Pittsburgh Penguins General Manager Jim Rutherford and the Penguins find themselves in a hole of their own digging as Penguins trade rumors again heat up.
If Pittsburgh Hockey Now has criticized Pittsburgh Penguins General Manager Jim Rutherford, it does not immediately come to mind. His moves have primarily hit the mark for the past three years. However, when things go sideways, such things often happen in a hurry. We may be to that point, and Rutherford has only two weeks remaining to “redd up’ his room.
Misfires are complicating the Penguins trade deadline outlook and the injury to defenseman Olli Maatta does not help. The scuttle is the Pittsburgh Penguins are looking for a left winger. And because of Maatta’s injury, perhaps they have added a defenseman to the shopping list.
Rutherford traded a potentially potent left winger–Derrick Brassard–to get a third line center which they currently may or may not have with Nick Bjugstad or Jared McCann. It would appear thrusting McCann into the role is currently a reach, though in fairness may not be such in the future.
And it appears head coach Mike Sullivan’s preference is to skate Bjugstad on the right wing, which leaves open the third line center role, too.
In addition to dealing Brassard, Rutherford also traded LW Carl Hagelin for Tanner Pearson, who has increasingly played in the shadows over the past six weeks. Since Pearson scored two goals on Jan. 11, he has just one goal and one assist in 11 games. Worse, he’s been a non-factor on the ice.
Bryan Rust has mostly been called to duty on the top line right wing, which leaves Dominik Simon and Pearson as the other potential top-six LWs.
Yeah. It’s easy to understand a fan’s frustration and the left wing situation cannot make the Penguins comfortable either. Simon is a perfect fit for the Penguins with his bargain bin contract, speed and playmaking skills. He is a great utility player but to rely on him for offense as a top-six regular is to overextend his abilities.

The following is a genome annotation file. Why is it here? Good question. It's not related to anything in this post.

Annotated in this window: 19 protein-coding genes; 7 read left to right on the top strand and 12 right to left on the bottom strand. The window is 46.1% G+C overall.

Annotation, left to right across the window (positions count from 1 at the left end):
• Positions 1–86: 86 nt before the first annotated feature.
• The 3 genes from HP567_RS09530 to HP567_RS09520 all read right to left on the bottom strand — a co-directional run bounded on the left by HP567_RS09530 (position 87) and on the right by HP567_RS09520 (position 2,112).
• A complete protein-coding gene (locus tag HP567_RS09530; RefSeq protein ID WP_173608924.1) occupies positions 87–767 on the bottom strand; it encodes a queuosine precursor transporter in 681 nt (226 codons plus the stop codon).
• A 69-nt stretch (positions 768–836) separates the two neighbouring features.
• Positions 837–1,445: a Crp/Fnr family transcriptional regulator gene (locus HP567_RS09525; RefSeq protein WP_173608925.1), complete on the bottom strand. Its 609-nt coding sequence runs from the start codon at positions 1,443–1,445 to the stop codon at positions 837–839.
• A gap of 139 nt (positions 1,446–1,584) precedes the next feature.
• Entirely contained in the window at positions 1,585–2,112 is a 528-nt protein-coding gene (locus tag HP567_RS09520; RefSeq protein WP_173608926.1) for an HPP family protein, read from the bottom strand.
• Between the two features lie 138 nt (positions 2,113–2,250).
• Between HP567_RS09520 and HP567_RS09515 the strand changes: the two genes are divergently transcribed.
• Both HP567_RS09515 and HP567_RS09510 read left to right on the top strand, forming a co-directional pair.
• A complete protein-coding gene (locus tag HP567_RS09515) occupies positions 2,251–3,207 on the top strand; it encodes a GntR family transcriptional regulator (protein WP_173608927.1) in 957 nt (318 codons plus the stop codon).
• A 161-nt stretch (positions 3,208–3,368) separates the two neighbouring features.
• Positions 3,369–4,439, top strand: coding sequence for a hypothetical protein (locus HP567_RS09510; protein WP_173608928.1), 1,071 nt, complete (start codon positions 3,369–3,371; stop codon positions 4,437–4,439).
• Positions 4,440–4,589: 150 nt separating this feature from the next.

Monday night, Phil Kessel made an ultra-rare appearance on the left side in Mike Sullivan’s effort to patchwork his lineup.
It seems the harder Jim Rutherford works this season, the further the Penguins get from being settled. It’s fair to say the Penguins are missing the rug which ties this room together.
Such a player to pull it together doesn’t need to be a splashy get or expensive acquisition. Bill Guerin drove the Penguins to the 2009 Stanley Cup for far less than Marian Hossa cost in 2008. In 2016, the Penguins acquired Carl Hagelin for sputtering winger David Perron and depth defenseman Adam Clendening.
Winnipeg had far more success renting Paul Statsny for a much lower cost than the Penguins had in landing the big fish, Brassard.
The Brassard fiasco wasn’t Rutherford’s fault. Few could have predicted it would go so wrong. And Sullivan’s usage failed to salvage the project which could have yet yielded a valuable commodity albeit in a different position. Acquiring Pearson and losing the speedy Hagelin who excels in the second half only deepened the Penguins hole.
So, instead of simply being able to spend a second round pick for a physical third line center like Brian Boyle as Nashville just did, the Penguins must be on the lookout for a top-six capable left wing, a third line center and maybe a defenseman.
Shopping for a defenseman digs the hole deeper as the Penguins also dealt defenseman Jamie Oleksiak to Dallas for only a fourth-round pick.
That’s a lot of holes to fill after already trying to fill them. Sometimes work begets more work but to his credit, Rutherford is not the stubborn type. Nor is he a conservative, “hope as a strategy” GM type.
It certainly will be interesting to watch him work.